Today I did something unusual… I bought a book! Well the book in itself is not unusual but what was different today was the fact that the book was old fashioned analogue – you know… re-used, old dead trees.
When it was launched I was anti-Kindle, in November 2007 I even wrote:
For me it doesn’t matter how fancy schmancy the details are – and Kindle has some impressive details. The dead tree with ink stains still remains my clear favorite.
But eventually I succumbed and bought one by the end of 2010. Almost immediately my reading and purchasing patterns changed drastically – this became very obvious when the book Själens medium: Skrift och subjekt i Nordeuropa omkring 1500 by Götselius was not available in digital format… and did not buy it!
Most of the time this is not a problem as most of my reading is in English. But this has an interesting side-effect: publishers in small language groups seem to think that staying out of the Kindle market is a smart way of maintaining control over their market. But the problem is that this market is diminishing. Given a choice – the Kindle user is almost forced into the a larger language group.
Sure, I was forced to buy a book today but that’s still 15 less than I would have during the same period.
In 1786 King Gustav III founded the Swedish Academy to preserve the purity, strength, and sublimity of the Swedish language” (Svenska Språkets renhet, styrka och höghet). The Swedish Academy is most famous for decideding who will be the laureate for the Nobel Prize in Literature, awarded in memory of the donor Alfred Nobel. A task it has been carrying out since 1901.
The motto of the Academy is “Talent and Taste” (Snille och Smak) and apparently neither talent nor taste have anything to do with any form of courage.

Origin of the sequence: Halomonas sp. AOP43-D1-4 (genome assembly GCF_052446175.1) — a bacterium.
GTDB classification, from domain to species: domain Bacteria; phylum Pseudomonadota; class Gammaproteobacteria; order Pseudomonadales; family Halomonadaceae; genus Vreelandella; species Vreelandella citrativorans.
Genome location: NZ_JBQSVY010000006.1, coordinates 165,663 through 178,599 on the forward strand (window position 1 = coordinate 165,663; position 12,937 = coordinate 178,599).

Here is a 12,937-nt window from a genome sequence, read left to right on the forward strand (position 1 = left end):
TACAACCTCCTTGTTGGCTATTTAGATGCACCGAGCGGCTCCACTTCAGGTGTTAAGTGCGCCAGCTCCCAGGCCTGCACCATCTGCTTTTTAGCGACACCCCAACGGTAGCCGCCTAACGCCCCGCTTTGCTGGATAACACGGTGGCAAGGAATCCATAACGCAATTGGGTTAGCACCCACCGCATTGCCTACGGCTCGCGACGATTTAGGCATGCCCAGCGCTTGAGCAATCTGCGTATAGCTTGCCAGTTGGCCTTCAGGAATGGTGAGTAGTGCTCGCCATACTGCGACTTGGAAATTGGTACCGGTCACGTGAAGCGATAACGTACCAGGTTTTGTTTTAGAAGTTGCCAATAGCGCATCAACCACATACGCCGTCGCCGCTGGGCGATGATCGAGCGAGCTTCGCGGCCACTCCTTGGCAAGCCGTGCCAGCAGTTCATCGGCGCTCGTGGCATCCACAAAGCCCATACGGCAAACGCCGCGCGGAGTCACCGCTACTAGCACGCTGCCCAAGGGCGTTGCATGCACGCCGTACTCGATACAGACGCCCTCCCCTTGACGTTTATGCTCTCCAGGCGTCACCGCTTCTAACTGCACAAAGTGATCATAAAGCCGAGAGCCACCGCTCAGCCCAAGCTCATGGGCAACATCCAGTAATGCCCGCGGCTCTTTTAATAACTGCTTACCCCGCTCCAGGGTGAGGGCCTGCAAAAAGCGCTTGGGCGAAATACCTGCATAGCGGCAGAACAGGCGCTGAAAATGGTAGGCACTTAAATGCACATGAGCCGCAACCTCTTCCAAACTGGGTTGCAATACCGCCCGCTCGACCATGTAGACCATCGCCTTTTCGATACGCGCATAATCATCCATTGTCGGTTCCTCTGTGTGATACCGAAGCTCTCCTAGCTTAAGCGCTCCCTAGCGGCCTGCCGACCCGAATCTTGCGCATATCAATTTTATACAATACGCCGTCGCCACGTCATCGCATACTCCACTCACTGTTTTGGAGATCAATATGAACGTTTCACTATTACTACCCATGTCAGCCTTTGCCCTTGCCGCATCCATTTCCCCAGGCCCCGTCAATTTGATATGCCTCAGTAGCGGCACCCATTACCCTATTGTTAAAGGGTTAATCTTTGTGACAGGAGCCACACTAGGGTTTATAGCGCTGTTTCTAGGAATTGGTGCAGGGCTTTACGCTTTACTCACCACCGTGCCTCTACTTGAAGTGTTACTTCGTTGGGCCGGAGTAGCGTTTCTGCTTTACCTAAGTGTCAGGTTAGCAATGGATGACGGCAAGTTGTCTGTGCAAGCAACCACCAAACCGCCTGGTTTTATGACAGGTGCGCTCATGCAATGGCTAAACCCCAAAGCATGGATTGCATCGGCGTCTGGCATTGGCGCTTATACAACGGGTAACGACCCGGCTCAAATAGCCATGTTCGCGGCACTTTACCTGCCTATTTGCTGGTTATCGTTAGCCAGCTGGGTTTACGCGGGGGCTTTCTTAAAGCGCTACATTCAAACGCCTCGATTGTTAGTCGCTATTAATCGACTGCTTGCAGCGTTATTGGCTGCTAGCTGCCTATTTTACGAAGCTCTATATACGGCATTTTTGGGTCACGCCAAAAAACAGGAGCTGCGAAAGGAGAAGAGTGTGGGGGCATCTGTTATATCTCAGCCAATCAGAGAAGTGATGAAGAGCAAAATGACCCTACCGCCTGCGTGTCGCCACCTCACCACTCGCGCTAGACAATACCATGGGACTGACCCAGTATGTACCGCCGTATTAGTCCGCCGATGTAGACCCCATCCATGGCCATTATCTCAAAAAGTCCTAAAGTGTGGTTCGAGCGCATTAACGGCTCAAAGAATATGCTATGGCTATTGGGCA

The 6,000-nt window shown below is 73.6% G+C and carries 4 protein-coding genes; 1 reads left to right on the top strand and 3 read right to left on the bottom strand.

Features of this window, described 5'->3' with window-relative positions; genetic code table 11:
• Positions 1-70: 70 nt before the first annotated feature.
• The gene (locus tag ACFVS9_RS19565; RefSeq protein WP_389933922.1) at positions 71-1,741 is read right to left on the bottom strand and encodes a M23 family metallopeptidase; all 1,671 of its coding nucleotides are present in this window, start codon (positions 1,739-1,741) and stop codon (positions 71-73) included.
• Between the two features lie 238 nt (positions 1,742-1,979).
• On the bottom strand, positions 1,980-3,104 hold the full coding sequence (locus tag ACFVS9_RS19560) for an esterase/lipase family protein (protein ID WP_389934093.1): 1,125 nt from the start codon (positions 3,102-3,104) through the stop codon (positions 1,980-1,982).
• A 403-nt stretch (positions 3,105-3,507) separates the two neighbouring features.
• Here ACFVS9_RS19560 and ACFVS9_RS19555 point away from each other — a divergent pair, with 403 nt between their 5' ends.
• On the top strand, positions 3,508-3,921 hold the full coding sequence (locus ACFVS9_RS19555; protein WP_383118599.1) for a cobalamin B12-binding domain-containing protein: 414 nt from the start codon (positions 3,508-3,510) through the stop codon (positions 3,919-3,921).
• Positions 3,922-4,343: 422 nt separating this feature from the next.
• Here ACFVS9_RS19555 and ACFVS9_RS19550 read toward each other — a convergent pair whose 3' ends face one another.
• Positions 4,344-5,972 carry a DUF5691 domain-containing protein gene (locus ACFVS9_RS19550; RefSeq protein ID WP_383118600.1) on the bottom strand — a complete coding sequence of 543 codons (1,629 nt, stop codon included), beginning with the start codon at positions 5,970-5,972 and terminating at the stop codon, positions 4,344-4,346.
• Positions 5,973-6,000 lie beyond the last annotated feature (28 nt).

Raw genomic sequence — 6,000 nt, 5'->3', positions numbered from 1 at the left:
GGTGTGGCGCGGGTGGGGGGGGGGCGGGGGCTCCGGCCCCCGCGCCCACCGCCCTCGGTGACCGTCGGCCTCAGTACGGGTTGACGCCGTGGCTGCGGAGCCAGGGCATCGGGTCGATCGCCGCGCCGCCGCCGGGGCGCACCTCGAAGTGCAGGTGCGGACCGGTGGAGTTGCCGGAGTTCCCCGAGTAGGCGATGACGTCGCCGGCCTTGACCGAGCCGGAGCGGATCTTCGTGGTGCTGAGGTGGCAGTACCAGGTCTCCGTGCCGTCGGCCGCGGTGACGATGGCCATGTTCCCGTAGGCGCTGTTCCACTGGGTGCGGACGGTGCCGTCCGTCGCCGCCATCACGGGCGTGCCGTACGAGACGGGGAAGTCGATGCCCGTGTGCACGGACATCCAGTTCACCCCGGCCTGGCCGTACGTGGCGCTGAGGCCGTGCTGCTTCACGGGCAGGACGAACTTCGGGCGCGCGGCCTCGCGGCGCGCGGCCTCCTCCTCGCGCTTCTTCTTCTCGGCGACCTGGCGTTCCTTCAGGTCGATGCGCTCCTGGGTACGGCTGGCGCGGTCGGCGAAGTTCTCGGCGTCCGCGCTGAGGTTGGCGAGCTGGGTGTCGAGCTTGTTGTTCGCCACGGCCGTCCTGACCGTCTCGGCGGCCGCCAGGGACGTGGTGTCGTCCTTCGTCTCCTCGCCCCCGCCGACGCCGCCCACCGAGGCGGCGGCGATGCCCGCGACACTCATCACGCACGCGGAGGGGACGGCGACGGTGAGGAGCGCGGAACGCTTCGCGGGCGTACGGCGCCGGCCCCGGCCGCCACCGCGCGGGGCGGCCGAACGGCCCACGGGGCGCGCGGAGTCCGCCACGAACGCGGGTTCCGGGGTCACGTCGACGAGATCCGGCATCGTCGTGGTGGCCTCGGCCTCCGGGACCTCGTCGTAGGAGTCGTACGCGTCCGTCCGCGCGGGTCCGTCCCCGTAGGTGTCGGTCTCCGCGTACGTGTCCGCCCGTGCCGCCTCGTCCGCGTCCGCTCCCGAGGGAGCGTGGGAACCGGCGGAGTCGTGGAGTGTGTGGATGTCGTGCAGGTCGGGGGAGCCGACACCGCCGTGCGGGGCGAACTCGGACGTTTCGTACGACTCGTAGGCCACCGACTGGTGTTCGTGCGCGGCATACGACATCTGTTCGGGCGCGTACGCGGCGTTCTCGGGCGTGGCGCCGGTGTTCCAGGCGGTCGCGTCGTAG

In connection with the Rushdie affair when the Iranian mullahs pronounced the fatwa against him. The Swedish academy decided not to make a statement in favor of Rushdie and denouncing the death threat he now faced. The academy naturally could comfortably rely on old principles that they should not make political statements. Two of the members of the academy left in protest (Kerstin Ekman and Lars Gyllensten).
So now when the Italian author Roberto Saviano is revieving death threats for writing a book about the Camorra and several notables (amongst others: Michail Gorbatjov, Desmond Tutu, Orhan Pamuk, Dario Fo, Günter Grass & Salman Rushdie) have shown their support, the academy when asked formally to show support replies (my translation)
It is extremely sad that a writer in an European country is in mortal danger because of something he published but it seems to me [Horace Engdahl the academy secretary] to be a police errand and not a question of protecting principles of freedom of expression.
The people of talent and taste are hiding behind their non-political stance to avoid taking formal moral stances. Everything a body like the Swedish Academy does is political. Every time they make a choice in litterature concerning the most author most deserving of the Nobel prize – it is a political choice.
Therefore the decision not to stand up for freedom of expression or, at the very least, to condem death threats is moral cowardice.
Confirmation about the people behind the blogs comes via Media Culpa who is attending Internetdagarna in Stockholm. A report from the World Internet Institute shows that among 16-18 year-olds it is almost three times as common for girls to blog than it is for boys and in the 26-30 year age group it is even more than three times as common for women to blog.
This confirms the views of Media Culpa who has studied the state of Swedish blogging over time (check out the report BlogSweden 3) that shows young women dominating the Swedish blogosphere.